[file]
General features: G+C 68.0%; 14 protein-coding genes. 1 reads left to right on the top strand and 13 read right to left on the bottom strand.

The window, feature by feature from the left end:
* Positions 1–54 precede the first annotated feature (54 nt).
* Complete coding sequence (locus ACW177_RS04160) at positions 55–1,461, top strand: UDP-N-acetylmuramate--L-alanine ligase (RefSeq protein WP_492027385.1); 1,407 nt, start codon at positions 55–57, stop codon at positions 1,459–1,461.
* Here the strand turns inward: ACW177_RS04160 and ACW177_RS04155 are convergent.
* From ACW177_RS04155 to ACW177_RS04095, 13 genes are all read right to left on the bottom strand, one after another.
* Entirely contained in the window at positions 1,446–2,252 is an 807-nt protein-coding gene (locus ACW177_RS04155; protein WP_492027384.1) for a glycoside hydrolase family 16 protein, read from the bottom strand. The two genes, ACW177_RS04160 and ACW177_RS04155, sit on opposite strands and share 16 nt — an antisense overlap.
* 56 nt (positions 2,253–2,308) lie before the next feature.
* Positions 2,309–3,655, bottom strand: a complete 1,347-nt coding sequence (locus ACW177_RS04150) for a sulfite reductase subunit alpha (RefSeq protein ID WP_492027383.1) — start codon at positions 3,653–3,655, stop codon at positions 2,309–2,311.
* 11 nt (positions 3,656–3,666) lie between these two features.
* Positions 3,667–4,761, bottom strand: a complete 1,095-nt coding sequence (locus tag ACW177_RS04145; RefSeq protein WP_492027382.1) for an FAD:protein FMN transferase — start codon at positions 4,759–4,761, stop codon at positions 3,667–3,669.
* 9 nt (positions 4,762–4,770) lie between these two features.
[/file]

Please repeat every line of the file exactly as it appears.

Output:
General features: G+C 68.0%; 14 protein-coding genes. 1 reads left to right on the top strand and 13 read right to left on the bottom strand.

The window, feature by feature from the left end:
* Positions 1–54 precede the first annotated feature (54 nt).
* Complete coding sequence (locus ACW177_RS04160) at positions 55–1,461, top strand: UDP-N-acetylmuramate--L-alanine ligase (RefSeq protein WP_492027385.1); 1,407 nt, start codon at positions 55–57, stop codon at positions 1,459–1,461.
* Here the strand turns inward: ACW177_RS04160 and ACW177_RS04155 are convergent.
* From ACW177_RS04155 to ACW177_RS04095, 13 genes are all read right to left on the bottom strand, one after another.
* Entirely contained in the window at positions 1,446–2,252 is an 807-nt protein-coding gene (locus ACW177_RS04155; protein WP_492027384.1) for a glycoside hydrolase family 16 protein, read from the bottom strand. The two genes, ACW177_RS04160 and ACW177_RS04155, sit on opposite strands and share 16 nt — an antisense overlap.
* 56 nt (positions 2,253–2,308) lie before the next feature.
* Positions 2,309–3,655, bottom strand: a complete 1,347-nt coding sequence (locus ACW177_RS04150) for a sulfite reductase subunit alpha (RefSeq protein ID WP_492027383.1) — start codon at positions 3,653–3,655, stop codon at positions 2,309–2,311.
* 11 nt (positions 3,656–3,666) lie between these two features.
* Positions 3,667–4,761, bottom strand: a complete 1,095-nt coding sequence (locus tag ACW177_RS04145; RefSeq protein WP_492027382.1) for an FAD:protein FMN transferase — start codon at positions 4,759–4,761, stop codon at positions 3,667–3,669.
* 9 nt (positions 4,762–4,770) lie between these two features.